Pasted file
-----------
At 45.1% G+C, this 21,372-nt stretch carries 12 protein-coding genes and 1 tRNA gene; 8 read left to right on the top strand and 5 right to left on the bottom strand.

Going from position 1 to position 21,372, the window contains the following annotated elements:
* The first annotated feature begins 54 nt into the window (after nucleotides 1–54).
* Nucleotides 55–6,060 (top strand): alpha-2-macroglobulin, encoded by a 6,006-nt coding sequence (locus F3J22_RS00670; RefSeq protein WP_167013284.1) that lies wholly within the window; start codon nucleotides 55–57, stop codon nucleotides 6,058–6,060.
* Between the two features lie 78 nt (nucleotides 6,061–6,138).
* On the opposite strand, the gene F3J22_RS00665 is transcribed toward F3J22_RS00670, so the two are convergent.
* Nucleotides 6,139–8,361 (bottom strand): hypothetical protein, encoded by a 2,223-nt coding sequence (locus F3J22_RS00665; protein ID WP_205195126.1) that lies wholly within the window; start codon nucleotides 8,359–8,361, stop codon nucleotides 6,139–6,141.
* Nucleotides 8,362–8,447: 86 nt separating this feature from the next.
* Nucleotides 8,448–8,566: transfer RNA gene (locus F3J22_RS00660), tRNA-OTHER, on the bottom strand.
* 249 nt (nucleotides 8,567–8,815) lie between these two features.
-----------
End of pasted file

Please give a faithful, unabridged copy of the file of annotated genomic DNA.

At 45.1% G+C, this 21,372-nt stretch carries 12 protein-coding genes and 1 tRNA gene; 8 read left to right on the top strand and 5 right to left on the bottom strand.

Going from position 1 to position 21,372, the window contains the following annotated elements:
* The first annotated feature begins 54 nt into the window (after nucleotides 1–54).
* Nucleotides 55–6,060 (top strand): alpha-2-macroglobulin, encoded by a 6,006-nt coding sequence (locus F3J22_RS00670; RefSeq protein WP_167013284.1) that lies wholly within the window; start codon nucleotides 55–57, stop codon nucleotides 6,058–6,060.
* Between the two features lie 78 nt (nucleotides 6,061–6,138).
* On the opposite strand, the gene F3J22_RS00665 is transcribed toward F3J22_RS00670, so the two are convergent.
* Nucleotides 6,139–8,361 (bottom strand): hypothetical protein, encoded by a 2,223-nt coding sequence (locus F3J22_RS00665; protein ID WP_205195126.1) that lies wholly within the window; start codon nucleotides 8,359–8,361, stop codon nucleotides 6,139–6,141.
* Nucleotides 8,362–8,447: 86 nt separating this feature from the next.
* Nucleotides 8,448–8,566: transfer RNA gene (locus F3J22_RS00660), tRNA-OTHER, on the bottom strand.
* 249 nt (nucleotides 8,567–8,815) lie between these two features.